Within their venerable walls, Victory Gardens is currently offering two very different perspectives on being a person of color in America, specifically Chicago. Upstairs, Teatro Vista’s “The Wolf at the End of the Block” presents a morally ambiguous, razor-sharp drama that pulsates with the energy of the Here and the Now. Downstairs on the main stage, the world premiere of Marcus Gardley’s “A Wonder in My Soul,” directed by Chay Yew, rewinds the clock back to November 2008 as a nation prepared to greet its first black president while a small group of Chicagoans say goodbye to a life they fought hard to hold on to.
Concerning the lifelong friendship of Aberdeen Calumet (Greta Oglesby) and Bell Grand Lake (Jacqueline Williams) and featuring the trials and tribulations of Lake’s two children, Paulina (Donica Lynn) and Lafayette (Jeffery Owen Freelon, Jr.), as well as a preacher’s wife (Linda Bright Clay) and her assistant (Camille Robinson), “A Wonder in My Soul” is a day-in-the-life story that moves abruptly from palling around to dire straits with little to smooth over the difference in tones.
Gardley is exceptionally gifted at writing dialog that is natural yet engrossing. “Wonder” sparkles with wit and crackles with spirit. The problem lies in meshing these two planes together. The emotional heft of the play relies too heavily on exposition and flashback. There are character holes left entirely unexplained (for instance: Paulina’s disgust for her job as a police officer and desire to be a singer). The emotional energy is real and the portrait of camaraderie and kinship feels authentic, yet what “Wonder” lacks is tension.
Situated in a South Side beauty salon in a neighborhood on the verge of being swallowed by the forces of gentrification, Gardley taps into certain themes still quite prescient in 2017. Yet with its historical frame, his play feels a bit like chicken soup heavy on the noodles and light on the meat. And while I doubt many audiences will hold it against him—“Wonder” is delightfully entertaining and undeniably heartfelt—his play is nevertheless propped up dramatically.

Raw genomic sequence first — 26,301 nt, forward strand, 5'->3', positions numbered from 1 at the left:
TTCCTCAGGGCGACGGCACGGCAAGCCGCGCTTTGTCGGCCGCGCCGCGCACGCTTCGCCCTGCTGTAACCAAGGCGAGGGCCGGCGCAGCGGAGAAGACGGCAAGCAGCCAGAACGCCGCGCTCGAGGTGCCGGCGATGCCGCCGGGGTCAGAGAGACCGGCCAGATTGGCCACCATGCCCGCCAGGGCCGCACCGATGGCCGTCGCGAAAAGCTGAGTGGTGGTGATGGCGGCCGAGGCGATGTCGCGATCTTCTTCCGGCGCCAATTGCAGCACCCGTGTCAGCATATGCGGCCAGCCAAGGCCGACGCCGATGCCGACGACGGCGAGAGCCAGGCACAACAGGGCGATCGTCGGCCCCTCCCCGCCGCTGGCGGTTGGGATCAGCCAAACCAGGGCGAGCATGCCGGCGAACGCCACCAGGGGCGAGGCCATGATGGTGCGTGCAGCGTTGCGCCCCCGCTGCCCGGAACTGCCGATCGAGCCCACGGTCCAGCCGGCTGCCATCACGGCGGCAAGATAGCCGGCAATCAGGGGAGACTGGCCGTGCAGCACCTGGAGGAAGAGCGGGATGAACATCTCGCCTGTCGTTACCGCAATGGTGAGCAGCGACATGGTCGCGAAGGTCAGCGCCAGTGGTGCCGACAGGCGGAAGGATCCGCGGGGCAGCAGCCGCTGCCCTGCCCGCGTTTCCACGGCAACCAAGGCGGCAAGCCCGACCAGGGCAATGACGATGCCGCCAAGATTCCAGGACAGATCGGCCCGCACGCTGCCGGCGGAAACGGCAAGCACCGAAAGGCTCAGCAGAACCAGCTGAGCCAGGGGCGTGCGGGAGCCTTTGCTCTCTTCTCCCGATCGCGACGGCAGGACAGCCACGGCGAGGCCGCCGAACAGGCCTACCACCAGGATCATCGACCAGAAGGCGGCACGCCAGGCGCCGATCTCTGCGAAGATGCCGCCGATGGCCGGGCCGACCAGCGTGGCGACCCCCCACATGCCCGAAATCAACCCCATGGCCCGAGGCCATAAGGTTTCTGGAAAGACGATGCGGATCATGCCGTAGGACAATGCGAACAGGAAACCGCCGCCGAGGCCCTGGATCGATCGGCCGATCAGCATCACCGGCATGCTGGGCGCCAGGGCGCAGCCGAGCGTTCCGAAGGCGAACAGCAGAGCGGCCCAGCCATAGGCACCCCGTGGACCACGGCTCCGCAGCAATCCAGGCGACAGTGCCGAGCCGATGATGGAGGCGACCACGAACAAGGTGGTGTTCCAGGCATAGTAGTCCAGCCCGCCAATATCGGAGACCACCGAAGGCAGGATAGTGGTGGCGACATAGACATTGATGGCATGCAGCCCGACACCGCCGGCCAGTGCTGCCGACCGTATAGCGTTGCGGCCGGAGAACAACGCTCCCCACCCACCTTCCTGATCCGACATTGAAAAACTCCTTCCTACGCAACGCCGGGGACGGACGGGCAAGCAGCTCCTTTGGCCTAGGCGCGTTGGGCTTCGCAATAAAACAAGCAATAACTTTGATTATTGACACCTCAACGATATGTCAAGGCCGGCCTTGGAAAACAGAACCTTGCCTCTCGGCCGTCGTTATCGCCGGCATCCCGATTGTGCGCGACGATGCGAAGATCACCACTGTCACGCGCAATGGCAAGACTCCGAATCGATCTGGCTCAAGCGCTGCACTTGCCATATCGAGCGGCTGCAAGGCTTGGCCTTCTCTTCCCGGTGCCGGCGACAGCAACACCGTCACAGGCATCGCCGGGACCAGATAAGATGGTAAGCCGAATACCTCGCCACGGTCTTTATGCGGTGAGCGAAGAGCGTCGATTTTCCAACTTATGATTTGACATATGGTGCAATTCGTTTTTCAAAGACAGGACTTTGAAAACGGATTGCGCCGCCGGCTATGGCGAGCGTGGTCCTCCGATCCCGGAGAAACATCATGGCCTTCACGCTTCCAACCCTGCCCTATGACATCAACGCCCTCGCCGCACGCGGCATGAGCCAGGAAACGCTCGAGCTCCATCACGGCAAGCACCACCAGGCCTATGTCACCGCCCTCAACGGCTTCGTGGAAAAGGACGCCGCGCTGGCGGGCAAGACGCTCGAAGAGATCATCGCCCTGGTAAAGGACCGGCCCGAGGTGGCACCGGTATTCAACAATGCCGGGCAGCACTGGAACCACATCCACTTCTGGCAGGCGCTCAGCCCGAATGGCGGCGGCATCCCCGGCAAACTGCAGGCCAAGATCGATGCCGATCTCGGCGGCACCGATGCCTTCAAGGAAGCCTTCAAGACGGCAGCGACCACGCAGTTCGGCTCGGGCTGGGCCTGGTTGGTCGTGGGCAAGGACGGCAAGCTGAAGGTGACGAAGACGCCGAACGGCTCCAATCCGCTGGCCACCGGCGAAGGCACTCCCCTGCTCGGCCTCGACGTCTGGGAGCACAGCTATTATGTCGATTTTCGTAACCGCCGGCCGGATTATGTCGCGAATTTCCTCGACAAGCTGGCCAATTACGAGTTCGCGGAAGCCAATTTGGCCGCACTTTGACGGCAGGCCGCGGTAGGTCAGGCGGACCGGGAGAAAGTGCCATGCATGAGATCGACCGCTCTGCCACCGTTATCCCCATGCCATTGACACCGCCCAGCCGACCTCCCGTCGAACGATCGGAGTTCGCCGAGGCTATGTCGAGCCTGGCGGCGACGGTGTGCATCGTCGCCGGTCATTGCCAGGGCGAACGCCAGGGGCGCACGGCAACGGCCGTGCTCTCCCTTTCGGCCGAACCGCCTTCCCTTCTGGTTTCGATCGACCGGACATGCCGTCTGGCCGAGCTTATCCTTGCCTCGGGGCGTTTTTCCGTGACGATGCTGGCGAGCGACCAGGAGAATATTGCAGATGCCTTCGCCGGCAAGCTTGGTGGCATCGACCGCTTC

Yew’s direction is a hodgepodge of styles best exemplified by the various ways he works in the play’s musical interludes. While some feel purely incidental others require switching to a level of suspension of disbelief usually reserved for musical theater. The talents of the ensemble are put to good use: Lynn’s extraordinary voice, Freelon, Jr.’s oratorical capabilities, Clay’s comic delivery. Oglesby and Williams carry the weight of the play’s sentimentality with seeming ease. Their skills are almost enough to transform the saccharine into something more soulful.
If “The Wolf at the End of the Block” is the play that we need, “A Wonder in My Soul” is more like the play we want. It is not untruthful, nor does it paint an overly rosy portrait of being a person of color in a country where history and culture (specifically black history and culture) are being replaced by chain coffee shops and luxury grocery stores. Still, it can feel like Gardley is making concessions to the truth of the present by reframing his play through the lens of communal hope that is, now more than ever, truly being put to the test. We live in a time that requires individuals to take action, which can sometimes be futile but are nevertheless vital even in their failure. Given the timing, “A Wonder in My Soul” feels like it sits down where perhaps it could have stood up. (Kevin Greene)
Victory Gardens Theater, 2433 North Lincoln, (773)871-3000, victorygardens.org, $15-$60. Through March 12.